What to Expect
Firstly, we will ask you to complete an enrolment form to ensure that you only perform exercises that you can do safely. If you have been referred to Pilates by a specialist practitioner, for example your doctor, a Physiotherapist, Osteopath or, Chiropractor, we will ask for your permission to liaise with them to ensure that you get the best possible care.
Next, body awareness is focused on. Most people have a very poor sensory awareness. Pilates teaches you how to focus and concentrate while moving, how to release unwanted tension from your body and how to relax.
Lateral thoracic breathing into the lower lungs is taught as well as how to find your best possible posture alignment. This will change over time as Pilates corrects your posture. You will learn how to engage your deep stabilising muscles of the lumbar spine (transversus abdominis, pelvic floor and multifidus), how to keep your pelvis stable and the importance of doing so and good scapulo-humeral rhythm is taught for better shoulder mobility.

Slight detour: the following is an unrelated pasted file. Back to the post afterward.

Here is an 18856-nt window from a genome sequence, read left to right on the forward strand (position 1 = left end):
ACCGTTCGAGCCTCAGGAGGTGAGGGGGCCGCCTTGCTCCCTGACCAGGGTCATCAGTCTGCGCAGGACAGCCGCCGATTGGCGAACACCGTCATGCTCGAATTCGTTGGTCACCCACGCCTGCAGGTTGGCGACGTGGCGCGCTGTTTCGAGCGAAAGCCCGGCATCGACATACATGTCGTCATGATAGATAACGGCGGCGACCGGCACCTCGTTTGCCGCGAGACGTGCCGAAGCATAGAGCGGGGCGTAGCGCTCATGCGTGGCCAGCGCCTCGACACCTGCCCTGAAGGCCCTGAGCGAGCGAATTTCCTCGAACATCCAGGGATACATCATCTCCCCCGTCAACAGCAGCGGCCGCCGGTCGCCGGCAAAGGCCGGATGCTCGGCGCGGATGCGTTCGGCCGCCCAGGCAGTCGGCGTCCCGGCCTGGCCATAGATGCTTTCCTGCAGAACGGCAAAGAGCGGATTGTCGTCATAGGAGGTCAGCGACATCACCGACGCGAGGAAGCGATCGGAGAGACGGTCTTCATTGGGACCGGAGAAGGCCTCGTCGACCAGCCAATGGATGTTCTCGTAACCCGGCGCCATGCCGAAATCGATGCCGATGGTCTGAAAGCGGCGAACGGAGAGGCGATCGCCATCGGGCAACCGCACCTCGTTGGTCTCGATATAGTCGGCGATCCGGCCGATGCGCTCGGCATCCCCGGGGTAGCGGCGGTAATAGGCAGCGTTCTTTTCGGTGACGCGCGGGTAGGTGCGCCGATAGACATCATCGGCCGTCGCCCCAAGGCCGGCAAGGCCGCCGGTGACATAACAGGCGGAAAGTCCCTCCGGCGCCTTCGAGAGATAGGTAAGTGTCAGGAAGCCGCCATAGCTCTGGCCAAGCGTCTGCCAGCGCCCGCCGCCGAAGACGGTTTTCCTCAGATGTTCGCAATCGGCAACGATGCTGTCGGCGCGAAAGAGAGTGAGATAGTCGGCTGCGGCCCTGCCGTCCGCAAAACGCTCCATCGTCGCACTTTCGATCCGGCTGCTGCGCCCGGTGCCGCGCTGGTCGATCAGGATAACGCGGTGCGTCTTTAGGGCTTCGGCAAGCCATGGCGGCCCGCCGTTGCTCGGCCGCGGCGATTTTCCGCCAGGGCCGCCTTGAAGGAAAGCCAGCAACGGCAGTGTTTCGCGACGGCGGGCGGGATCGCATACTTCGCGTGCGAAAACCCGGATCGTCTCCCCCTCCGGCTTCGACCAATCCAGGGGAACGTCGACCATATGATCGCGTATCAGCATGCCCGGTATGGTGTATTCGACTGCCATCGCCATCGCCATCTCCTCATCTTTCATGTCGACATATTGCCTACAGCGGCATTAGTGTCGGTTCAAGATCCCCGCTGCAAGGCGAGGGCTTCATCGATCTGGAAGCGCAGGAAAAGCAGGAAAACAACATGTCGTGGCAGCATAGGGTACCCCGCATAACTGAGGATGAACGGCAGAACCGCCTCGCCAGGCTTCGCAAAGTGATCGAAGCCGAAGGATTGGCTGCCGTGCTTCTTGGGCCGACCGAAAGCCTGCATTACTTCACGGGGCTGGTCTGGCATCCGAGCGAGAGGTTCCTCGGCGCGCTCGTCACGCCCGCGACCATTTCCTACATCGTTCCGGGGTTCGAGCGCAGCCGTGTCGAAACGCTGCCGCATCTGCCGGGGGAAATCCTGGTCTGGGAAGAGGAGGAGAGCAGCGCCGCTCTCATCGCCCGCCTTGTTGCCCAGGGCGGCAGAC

As you progress, more movement skills and strengthening techniques are introduced. As we recognise people will progress at different rates, even in a class environment, you will only ever be asked to perform the level of exercise that you can safely achieve. However, you will be gently encouraged to step out of your comfort zone so that you do not become static in your development. We can not emphasise enough, that safety is always paramount. No more than 12 clients are permitted in any one class, to allow this.
Pilates is more dynamic than yoga and less high impact than jogging, aerobics or gym work - all of which can place tremendous strain on the joints. Pilates may have become highly fashionable, but a high proportion of clients come to Pilates for medical reasons, such as bad backs, necks, shoulders, joints or other physical problems.